20 Minutes of Action

How long does it take to ruin someone’s life? I mean, really ruin, where the victim is a shell, eating and breathing and existing but not living. You think about how quickly you can swerve your car into the opposite lane, fire a gun…maybe 30 seconds. And you’re held accountable for that time. It’s short. But it’s real. 20 minutes? That’s time enough to commit a heinous crime many a time over.

Unless, I guess, you went to Stanford and were on a varsity sports team. Then you should get a free pass for committing a 20-minute felony! At least according to Brock Turner’s father, whose deliriously out-of-touch statements he made in light of his son’s conviction actually apparently convinced the judge of the case to agree with probation officers who suggested a 6-month sentence. “A prison sentence would have a severe impact on him,” said the judge. Yes. Well. That’s the point. Prison is for people who rob, cheat, and kill. Brock Turner robbed a woman her own self-worth. He cheated her out of the peace of mind to walk alone in the evening, to sleep without a nightlight, to feel like her body — truly the one thing that belongs solely to us in this life — belonged to her. And he killed a part of the woman he raped that she cannot recover. Please read her words.

Now, I can’t completely fault Dan Turner for feeling this way about his son. Parents can overlook an awful lot when it comes to their children, and to see the life he spent the past 20 years nurturing take such a drastic turn must be devastating. But I still believe Dan Turner’s letter highlights another, deeper problem in our society as a whole: he places the blame for what happened that night on the alcohol his son drank. Does alcohol help situations like this? No. Does it impair judgement? Sure. What it does best, though, is it lowers inhibitions. Which means anything you do when you’re drunk is still you. Brock Turner going and speaking out against the dangerous environment binge drinking creates is great; it does not, and will never, take away from the fact that he raped a woman for one reason alone: he wanted to.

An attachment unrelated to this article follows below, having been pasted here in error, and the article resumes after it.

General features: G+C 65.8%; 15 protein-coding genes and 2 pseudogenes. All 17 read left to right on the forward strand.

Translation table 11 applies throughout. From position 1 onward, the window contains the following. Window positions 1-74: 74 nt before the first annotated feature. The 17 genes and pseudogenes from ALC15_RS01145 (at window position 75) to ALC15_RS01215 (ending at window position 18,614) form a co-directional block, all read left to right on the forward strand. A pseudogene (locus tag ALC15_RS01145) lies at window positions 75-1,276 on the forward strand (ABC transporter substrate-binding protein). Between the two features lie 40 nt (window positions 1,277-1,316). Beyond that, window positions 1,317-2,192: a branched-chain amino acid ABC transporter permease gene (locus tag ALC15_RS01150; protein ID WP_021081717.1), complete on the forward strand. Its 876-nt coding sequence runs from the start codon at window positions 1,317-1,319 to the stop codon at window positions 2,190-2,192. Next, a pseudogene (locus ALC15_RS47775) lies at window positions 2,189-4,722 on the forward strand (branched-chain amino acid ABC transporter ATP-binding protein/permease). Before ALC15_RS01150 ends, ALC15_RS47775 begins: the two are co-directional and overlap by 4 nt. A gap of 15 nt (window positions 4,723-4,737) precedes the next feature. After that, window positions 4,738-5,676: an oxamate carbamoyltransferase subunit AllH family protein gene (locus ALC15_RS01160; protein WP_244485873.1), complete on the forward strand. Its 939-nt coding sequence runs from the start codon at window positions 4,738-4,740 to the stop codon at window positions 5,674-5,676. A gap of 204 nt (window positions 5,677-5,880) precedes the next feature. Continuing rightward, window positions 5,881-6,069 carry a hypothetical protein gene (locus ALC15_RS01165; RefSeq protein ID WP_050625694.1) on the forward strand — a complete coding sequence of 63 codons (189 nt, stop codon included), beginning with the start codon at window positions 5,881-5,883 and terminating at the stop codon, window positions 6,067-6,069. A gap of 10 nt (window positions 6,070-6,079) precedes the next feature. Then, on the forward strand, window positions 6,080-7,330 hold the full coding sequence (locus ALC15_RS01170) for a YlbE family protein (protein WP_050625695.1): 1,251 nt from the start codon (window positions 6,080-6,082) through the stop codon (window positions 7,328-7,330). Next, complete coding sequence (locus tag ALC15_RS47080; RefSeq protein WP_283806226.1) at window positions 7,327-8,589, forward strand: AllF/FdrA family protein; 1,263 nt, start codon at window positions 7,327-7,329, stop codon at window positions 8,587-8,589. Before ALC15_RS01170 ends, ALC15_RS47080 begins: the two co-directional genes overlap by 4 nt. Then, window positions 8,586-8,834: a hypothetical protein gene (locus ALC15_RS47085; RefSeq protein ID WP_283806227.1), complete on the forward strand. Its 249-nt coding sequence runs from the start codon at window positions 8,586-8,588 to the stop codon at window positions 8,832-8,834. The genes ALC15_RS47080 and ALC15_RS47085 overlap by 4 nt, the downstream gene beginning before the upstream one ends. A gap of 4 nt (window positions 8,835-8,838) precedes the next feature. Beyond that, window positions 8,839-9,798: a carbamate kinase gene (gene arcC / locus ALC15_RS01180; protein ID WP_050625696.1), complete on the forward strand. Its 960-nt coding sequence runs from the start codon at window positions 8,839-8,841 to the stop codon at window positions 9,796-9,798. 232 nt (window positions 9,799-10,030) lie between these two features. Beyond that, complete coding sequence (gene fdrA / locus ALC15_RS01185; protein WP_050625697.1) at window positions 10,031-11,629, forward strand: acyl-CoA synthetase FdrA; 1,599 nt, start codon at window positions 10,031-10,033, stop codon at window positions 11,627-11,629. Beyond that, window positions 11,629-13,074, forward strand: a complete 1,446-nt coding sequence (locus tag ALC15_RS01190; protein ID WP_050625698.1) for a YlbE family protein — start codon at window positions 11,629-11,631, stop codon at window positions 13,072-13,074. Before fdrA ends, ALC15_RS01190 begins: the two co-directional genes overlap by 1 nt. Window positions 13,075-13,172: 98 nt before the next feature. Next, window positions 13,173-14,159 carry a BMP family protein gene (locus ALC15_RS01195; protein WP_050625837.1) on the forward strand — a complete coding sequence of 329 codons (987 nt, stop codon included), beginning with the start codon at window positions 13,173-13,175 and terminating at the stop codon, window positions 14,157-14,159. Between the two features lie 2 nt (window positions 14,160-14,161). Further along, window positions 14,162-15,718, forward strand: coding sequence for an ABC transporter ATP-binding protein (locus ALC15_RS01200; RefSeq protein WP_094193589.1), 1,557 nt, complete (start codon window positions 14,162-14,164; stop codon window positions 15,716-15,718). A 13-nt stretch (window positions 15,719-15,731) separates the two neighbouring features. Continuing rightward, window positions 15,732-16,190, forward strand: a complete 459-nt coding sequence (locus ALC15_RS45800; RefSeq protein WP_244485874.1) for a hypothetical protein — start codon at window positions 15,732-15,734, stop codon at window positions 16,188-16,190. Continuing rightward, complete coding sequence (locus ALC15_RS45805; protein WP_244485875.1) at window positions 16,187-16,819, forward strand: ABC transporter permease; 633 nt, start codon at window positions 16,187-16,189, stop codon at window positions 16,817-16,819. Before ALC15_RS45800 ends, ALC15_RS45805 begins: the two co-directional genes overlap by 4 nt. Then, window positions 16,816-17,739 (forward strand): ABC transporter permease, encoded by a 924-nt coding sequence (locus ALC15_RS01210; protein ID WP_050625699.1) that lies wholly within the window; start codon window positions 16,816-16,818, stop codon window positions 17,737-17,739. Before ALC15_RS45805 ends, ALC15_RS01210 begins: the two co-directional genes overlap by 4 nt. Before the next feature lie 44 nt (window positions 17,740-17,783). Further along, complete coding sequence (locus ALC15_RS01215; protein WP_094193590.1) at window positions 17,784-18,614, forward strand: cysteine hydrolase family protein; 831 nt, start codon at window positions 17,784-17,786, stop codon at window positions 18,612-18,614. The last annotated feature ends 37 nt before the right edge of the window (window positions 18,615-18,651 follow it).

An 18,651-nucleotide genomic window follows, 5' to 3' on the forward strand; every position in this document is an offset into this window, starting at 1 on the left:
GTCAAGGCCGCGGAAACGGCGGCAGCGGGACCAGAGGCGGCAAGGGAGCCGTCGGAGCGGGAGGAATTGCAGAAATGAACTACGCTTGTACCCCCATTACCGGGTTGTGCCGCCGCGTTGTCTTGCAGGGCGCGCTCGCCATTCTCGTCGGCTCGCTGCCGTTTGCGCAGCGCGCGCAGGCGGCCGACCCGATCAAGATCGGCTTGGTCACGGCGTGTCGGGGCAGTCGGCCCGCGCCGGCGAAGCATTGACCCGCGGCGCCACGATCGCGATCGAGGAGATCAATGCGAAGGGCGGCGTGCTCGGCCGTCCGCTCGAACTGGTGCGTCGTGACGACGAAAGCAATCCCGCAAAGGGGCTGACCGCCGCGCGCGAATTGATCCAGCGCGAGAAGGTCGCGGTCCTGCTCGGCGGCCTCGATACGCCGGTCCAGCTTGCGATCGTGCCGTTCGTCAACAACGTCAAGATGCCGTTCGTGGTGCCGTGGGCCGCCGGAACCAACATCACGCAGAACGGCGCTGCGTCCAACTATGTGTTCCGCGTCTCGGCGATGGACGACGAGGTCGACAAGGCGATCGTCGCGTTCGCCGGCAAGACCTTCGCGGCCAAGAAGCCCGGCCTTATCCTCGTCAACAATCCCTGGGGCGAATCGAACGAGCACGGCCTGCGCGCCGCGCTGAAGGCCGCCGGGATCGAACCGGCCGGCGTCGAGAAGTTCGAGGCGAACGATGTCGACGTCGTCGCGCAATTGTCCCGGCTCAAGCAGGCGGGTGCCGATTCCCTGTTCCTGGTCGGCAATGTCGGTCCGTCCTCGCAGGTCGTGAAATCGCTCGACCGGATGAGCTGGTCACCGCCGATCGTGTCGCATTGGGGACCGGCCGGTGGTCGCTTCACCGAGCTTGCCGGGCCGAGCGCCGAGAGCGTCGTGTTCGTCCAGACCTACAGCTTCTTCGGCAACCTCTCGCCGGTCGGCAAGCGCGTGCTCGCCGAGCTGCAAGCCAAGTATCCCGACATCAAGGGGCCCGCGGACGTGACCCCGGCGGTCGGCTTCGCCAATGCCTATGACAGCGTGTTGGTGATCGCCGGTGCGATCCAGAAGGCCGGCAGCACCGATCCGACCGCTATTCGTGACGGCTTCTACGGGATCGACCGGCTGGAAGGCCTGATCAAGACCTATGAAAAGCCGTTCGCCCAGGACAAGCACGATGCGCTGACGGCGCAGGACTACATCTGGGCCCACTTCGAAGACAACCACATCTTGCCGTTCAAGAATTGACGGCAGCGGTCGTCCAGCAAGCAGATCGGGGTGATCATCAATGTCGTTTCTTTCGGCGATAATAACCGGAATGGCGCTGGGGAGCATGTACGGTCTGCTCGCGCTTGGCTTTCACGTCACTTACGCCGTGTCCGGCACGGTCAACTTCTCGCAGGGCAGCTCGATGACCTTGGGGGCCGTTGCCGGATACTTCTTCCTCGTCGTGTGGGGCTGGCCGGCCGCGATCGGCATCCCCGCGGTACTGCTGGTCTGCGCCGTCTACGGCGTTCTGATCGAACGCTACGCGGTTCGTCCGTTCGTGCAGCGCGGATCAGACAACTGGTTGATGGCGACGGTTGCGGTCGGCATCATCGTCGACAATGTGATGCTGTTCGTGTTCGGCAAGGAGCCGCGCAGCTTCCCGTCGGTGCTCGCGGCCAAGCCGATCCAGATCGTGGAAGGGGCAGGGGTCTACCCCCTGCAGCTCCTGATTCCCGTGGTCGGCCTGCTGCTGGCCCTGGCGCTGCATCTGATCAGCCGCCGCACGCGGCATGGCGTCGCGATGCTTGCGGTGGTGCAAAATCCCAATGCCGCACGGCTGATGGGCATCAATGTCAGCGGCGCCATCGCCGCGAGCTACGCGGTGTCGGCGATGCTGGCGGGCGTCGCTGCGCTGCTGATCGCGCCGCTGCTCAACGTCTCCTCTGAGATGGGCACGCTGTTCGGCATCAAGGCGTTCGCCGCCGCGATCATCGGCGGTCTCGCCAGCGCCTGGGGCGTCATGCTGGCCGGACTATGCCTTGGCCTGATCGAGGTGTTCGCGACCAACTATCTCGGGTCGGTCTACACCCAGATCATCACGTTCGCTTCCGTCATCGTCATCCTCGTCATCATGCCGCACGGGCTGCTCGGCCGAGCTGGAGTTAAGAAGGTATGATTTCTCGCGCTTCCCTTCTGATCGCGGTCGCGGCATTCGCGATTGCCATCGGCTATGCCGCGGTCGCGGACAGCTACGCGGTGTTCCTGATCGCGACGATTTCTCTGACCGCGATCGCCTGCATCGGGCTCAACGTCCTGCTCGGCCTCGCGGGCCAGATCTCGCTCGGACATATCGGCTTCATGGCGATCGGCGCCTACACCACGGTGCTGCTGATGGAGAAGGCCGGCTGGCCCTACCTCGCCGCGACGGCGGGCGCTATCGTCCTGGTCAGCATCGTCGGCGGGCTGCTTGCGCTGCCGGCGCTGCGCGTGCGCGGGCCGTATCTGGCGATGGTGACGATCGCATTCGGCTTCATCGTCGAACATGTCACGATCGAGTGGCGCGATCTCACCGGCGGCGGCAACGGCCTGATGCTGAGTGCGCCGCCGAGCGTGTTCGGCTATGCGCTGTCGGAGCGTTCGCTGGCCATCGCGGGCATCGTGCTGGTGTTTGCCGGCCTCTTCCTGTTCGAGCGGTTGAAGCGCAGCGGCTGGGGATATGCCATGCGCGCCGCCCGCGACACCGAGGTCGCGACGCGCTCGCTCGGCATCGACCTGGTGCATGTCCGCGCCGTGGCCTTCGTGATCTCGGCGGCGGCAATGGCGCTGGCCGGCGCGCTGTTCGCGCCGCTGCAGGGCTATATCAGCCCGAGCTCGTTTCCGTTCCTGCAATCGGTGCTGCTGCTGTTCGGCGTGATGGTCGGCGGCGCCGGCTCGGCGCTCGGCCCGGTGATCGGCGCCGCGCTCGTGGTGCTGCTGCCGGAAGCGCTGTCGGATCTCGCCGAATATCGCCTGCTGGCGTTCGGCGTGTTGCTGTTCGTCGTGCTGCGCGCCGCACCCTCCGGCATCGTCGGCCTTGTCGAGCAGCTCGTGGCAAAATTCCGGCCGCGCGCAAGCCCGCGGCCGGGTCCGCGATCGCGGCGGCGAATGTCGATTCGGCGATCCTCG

People use the culture of drinking on campus to excuse a lot of horrific stuff. But the drinking is a veil; it’s not the real problem. The real problem is that many, many men — especially young men— want to rape women. And a lot of them do it. Just last week, The Washington Post reported on a study that found “more than half the men who played an intramural or intercollegiate sport reported coercing a partner into sex.”

More than half.

Brock isn’t alone in committing this crime. It’s been done before and will be again. And I don’t know how to fix it other than our society needs to learn to value women enough to listen to them, to hold men accountable for their actions, to teach our children right from wrong by example. Either these men do not understand the pain they are putting women through, or they do not care. Or, I suppose, it could be both. I am sick to death of seeing girls and women cry because a man chose to treat them like an object or an animal instead of like a human being.

A shooter starts firing into a movie theater. 30 seconds. A driver confronts someone who cuts him off and shoots him. 75 seconds. A bank robbery. 10 minutes. Brock Turner rapes a young woman. 20 minutes.

Aaron Burr, so enraptured by his daughter, once wrote: “But I yet hope, by her, to convince the world what neither sex appear to believe — that women have souls!” Me too, Mr. Burr. Me, too.